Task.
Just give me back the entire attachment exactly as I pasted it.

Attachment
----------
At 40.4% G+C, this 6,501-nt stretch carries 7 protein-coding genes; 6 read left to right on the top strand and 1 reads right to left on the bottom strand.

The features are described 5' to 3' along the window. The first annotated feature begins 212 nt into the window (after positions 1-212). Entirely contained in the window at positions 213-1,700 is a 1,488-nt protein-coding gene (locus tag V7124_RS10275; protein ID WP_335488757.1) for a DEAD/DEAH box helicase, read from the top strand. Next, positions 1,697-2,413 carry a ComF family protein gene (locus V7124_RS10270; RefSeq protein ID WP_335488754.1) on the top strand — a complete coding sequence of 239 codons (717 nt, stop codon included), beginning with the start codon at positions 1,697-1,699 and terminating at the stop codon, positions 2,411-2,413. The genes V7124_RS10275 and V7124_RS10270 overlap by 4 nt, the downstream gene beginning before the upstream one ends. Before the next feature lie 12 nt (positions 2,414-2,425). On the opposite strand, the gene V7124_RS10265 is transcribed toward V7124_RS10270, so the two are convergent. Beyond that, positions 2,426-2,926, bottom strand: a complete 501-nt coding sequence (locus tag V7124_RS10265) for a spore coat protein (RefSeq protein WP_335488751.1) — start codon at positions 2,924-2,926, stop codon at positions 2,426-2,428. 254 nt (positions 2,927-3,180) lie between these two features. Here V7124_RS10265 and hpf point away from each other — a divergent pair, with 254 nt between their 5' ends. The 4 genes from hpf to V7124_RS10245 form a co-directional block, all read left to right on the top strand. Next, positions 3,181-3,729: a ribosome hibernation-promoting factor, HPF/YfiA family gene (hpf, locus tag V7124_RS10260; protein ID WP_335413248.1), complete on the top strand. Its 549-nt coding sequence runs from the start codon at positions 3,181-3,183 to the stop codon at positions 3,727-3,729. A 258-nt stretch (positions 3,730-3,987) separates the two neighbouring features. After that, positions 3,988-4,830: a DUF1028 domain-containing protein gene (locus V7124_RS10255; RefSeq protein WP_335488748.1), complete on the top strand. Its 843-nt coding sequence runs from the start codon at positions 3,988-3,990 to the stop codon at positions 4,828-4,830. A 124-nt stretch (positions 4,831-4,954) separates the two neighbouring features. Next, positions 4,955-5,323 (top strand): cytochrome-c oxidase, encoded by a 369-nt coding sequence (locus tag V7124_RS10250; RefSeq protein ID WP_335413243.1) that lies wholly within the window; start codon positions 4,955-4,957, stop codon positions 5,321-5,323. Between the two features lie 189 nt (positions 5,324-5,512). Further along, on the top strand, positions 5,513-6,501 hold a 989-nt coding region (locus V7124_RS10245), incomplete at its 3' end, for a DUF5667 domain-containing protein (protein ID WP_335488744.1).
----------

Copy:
At 40.4% G+C, this 6,501-nt stretch carries 7 protein-coding genes; 6 read left to right on the top strand and 1 reads right to left on the bottom strand.

The features are described 5' to 3' along the window. The first annotated feature begins 212 nt into the window (after positions 1-212). Entirely contained in the window at positions 213-1,700 is a 1,488-nt protein-coding gene (locus tag V7124_RS10275; protein ID WP_335488757.1) for a DEAD/DEAH box helicase, read from the top strand. Next, positions 1,697-2,413 carry a ComF family protein gene (locus V7124_RS10270; RefSeq protein ID WP_335488754.1) on the top strand — a complete coding sequence of 239 codons (717 nt, stop codon included), beginning with the start codon at positions 1,697-1,699 and terminating at the stop codon, positions 2,411-2,413. The genes V7124_RS10275 and V7124_RS10270 overlap by 4 nt, the downstream gene beginning before the upstream one ends. Before the next feature lie 12 nt (positions 2,414-2,425). On the opposite strand, the gene V7124_RS10265 is transcribed toward V7124_RS10270, so the two are convergent. Beyond that, positions 2,426-2,926, bottom strand: a complete 501-nt coding sequence (locus tag V7124_RS10265) for a spore coat protein (RefSeq protein WP_335488751.1) — start codon at positions 2,924-2,926, stop codon at positions 2,426-2,428. 254 nt (positions 2,927-3,180) lie between these two features. Here V7124_RS10265 and hpf point away from each other — a divergent pair, with 254 nt between their 5' ends. The 4 genes from hpf to V7124_RS10245 form a co-directional block, all read left to right on the top strand. Next, positions 3,181-3,729: a ribosome hibernation-promoting factor, HPF/YfiA family gene (hpf, locus tag V7124_RS10260; protein ID WP_335413248.1), complete on the top strand. Its 549-nt coding sequence runs from the start codon at positions 3,181-3,183 to the stop codon at positions 3,727-3,729. A 258-nt stretch (positions 3,730-3,987) separates the two neighbouring features. After that, positions 3,988-4,830: a DUF1028 domain-containing protein gene (locus V7124_RS10255; RefSeq protein WP_335488748.1), complete on the top strand. Its 843-nt coding sequence runs from the start codon at positions 3,988-3,990 to the stop codon at positions 4,828-4,830. A 124-nt stretch (positions 4,831-4,954) separates the two neighbouring features. Next, positions 4,955-5,323 (top strand): cytochrome-c oxidase, encoded by a 369-nt coding sequence (locus tag V7124_RS10250; RefSeq protein ID WP_335413243.1) that lies wholly within the window; start codon positions 4,955-4,957, stop codon positions 5,321-5,323. Between the two features lie 189 nt (positions 5,324-5,512). Further along, on the top strand, positions 5,513-6,501 hold a 989-nt coding region (locus V7124_RS10245), incomplete at its 3' end, for a DUF5667 domain-containing protein (protein ID WP_335488744.1).